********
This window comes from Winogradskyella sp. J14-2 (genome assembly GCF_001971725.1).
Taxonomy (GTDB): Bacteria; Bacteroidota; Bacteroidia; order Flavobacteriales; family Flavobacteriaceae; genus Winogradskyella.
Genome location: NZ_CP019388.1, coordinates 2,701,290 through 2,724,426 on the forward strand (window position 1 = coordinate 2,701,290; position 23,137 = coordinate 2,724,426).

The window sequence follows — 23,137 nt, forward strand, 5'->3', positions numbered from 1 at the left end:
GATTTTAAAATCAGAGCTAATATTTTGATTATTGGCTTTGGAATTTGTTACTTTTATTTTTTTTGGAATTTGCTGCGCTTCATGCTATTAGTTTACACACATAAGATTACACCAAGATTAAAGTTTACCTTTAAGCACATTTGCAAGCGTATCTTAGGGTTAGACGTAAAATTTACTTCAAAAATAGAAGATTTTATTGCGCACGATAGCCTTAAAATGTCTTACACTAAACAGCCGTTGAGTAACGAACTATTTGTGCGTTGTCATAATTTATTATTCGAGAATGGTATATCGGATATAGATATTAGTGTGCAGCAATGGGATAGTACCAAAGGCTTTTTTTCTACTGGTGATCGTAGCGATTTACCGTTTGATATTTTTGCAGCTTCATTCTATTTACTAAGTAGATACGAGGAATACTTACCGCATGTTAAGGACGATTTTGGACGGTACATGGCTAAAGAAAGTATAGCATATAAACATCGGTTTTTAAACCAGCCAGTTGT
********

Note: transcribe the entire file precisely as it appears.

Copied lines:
This window comes from Winogradskyella sp. J14-2 (genome assembly GCF_001971725.1).
Taxonomy (GTDB): Bacteria; Bacteroidota; Bacteroidia; order Flavobacteriales; family Flavobacteriaceae; genus Winogradskyella.
Genome location: NZ_CP019388.1, coordinates 2,701,290 through 2,724,426 on the forward strand (window position 1 = coordinate 2,701,290; position 23,137 = coordinate 2,724,426).

The window sequence follows — 23,137 nt, forward strand, 5'->3', positions numbered from 1 at the left end:
GATTTTAAAATCAGAGCTAATATTTTGATTATTGGCTTTGGAATTTGTTACTTTTATTTTTTTTGGAATTTGCTGCGCTTCATGCTATTAGTTTACACACATAAGATTACACCAAGATTAAAGTTTACCTTTAAGCACATTTGCAAGCGTATCTTAGGGTTAGACGTAAAATTTACTTCAAAAATAGAAGATTTTATTGCGCACGATAGCCTTAAAATGTCTTACACTAAACAGCCGTTGAGTAACGAACTATTTGTGCGTTGTCATAATTTATTATTCGAGAATGGTATATCGGATATAGATATTAGTGTGCAGCAATGGGATAGTACCAAAGGCTTTTTTTCTACTGGTGATCGTAGCGATTTACCGTTTGATATTTTTGCAGCTTCATTCTATTTACTAAGTAGATACGAGGAATACTTACCGCATGTTAAGGACGATTTTGGACGGTACATGGCTAAAGAAAGTATAGCATATAAACATCGGTTTTTAAACCAGCCAGTTGT